I am trying to enter numbers into register 04  the sequence I am using for 151700000 Hz is set switch to 0000 power off power on (get four flashes) 04151700000 enter (1111). 
The result is unpredictable but once in a while will produce the desired frequency but not repeatedly  and the same with either the 4-bit slide switch or the thumb-wheel switch.  The thumb-wheel switch is somewhat of a distraction and I am only using it because I felt I was literally wearing out the 4-bit switch. (which I also replaced before involving the thumb-wheel switch).

I have an Arduino now so I will try entering the frequency using it.

I will report back results when this is done!

 I still think the root of the problem is debouncing. (Yes I have grounded the 1pps pin).

Thanks for your patience. 

 

geoff M0ORE
 

Why do you think you have a problem with the de-bouncing when no other builder ( including me ) have not had a problem?

If the instructions say you should see four flashes after each button press , then you will see four flashes. If you don't, then you have a problem. Software does not behave intermittently.

I don't understand your sequence quote" The sequence: set wwitch to 0000 Power off.  Power on. 0000 0001 0000 1111 Power off Power on." What is the aim of this sequence?


On 28/08/2019 13:23, Floyd Hollister wrote:
Hexadecimal:  The switch I am using produces binary  as follows:  0000  0001 0010 0011 0100 0101 0110 0111 1000 1001 1010 1011 1100 1101 1110 1111. where 1 is a closure and 0 is open circuit.  I am using the 4 bits just as they would be generated by the 4-bit slide switch.  I use 1111 as  "enter"  The problem did not change with or without the use of the thumb-wheel switch.

Factory reset: this works with 010 enter.  The sequence: set wwitch to 0000 Power off.  Power on. 0000 0001 0000 1111 Power off Power on.  Output is 10 MHz, but no change in the problem of setting the frequency to my desired 151700000 MHz.  

Does any one know about the four flashes after each numerical input? What if instead of four flashes, the LED only stays red as long as the button is pushed. Should I just ignore this and keep reentering the number until I get four flashes?

I am trying to enter numbers into register 04  the sequence I am using for 151700000 Hz is set switch to 0000 power off power on (get four flashes) 04151700000 enter (1111).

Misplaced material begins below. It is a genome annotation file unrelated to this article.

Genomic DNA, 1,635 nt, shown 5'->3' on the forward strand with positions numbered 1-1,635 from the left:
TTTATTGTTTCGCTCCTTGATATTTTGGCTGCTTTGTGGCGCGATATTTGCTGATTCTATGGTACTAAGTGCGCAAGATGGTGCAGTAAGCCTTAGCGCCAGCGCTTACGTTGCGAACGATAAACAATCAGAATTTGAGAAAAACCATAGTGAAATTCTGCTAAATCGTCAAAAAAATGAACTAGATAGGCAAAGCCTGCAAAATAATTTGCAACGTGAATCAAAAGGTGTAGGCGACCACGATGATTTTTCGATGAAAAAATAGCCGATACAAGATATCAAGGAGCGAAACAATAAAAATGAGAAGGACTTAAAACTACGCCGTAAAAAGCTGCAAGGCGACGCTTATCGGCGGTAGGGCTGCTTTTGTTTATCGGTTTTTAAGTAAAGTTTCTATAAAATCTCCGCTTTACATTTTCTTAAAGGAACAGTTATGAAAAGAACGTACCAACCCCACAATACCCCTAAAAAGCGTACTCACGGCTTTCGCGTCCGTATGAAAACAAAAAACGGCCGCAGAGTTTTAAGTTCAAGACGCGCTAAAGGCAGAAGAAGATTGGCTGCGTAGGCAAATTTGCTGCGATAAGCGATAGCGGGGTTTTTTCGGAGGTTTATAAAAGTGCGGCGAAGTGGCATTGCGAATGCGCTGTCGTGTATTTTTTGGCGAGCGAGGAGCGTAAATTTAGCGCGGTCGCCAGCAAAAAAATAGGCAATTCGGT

The result is unpredictable but once in a while will produce the desired frequency but not repeatedly  and the same with either the 4-bit slide switch or the thumb-wheel switch.  The thumb-wheel switch is somewhat of a distraction and I am only using it because I felt I was literally wearing out the 4-bit switch. (which I also replaced before involving the thumb-wheel switch).

I have an Arduino now so I will try entering the frequency using it.

I will report back results when this is done!

 I still think the root of the problem is debouncing. (Yes I have grounded the 1pps pin).

Thanks for your patience. 

 

geoff M0ORE
 

OK, just realised what the sentence means. My error.

On 28/08/2019 13:55, geoff M0ORE via Groups.Io wrote:

Why do you think you have a problem with the de-bouncing when no other builder ( including me ) have not had a problem?

If the instructions say you should see four flashes after each button press , then you will see four flashes. If you don't, then you have a problem. Software does not behave intermittently.

I don't understand your sequence quote" The sequence: set wwitch to 0000 Power off.  Power on. 0000 0001 0000 1111 Power off Power on." What is the aim of this sequence?


On 28/08/2019 13:23, Floyd Hollister wrote:
Hexadecimal:  The switch I am using produces binary  as follows:  0000  0001 0010 0011 0100 0101 0110 0111 1000 1001 1010 1011 1100 1101 1110 1111. where 1 is a closure and 0 is open circuit.  I am using the 4 bits just as they would be generated by the 4-bit slide switch.  I use 1111 as  "enter"  The problem did not change with or without the use of the thumb-wheel switch.

Factory reset: this works with 010 enter.  The sequence: set wwitch to 0000 Power off.  Power on. 0000 0001 0000 1111 Power off Power on.  Output is 10 MHz, but no change in the problem of setting the frequency to my desired 151700000 MHz.  

Does any one know about the four flashes after each numerical input? What if instead of four flashes, the LED only stays red as long as the button is pushed. Should I just ignore this and keep reentering the number until I get four flashes?

I am trying to enter numbers into register 04  the sequence I am using for 151700000 Hz is set switch to 0000 power off power on (get four flashes) 04151700000 enter (1111). 
The result is unpredictable but once in a while will produce the desired frequency but not repeatedly  and the same with either the 4-bit slide switch or the thumb-wheel switch.  The thumb-wheel switch is somewhat of a distraction and I am only using it because I felt I was literally wearing out the 4-bit switch. (which I also replaced before involving the thumb-wheel switch).

I have an Arduino now so I will try entering the frequency using it.

I will report back results when this is done!

 I still think the root of the problem is debouncing. (Yes I have grounded the 1pps pin).

Thanks for your patience. 

 

Floyd Hollister <fhh11@...>
 

Goeff,

I am making progress.  The problem seems to be how I am pressing the pushbutton switch.  I was apparently pressing it too long. I am having much better luck by a quick jab.

The aim of the sequence is to reset the ProgRock to its factory settings.  by entering 010enter.

I am now preparing to use my computer and an Arduino to do the programming. 

Thanks for your assistance.

Floyd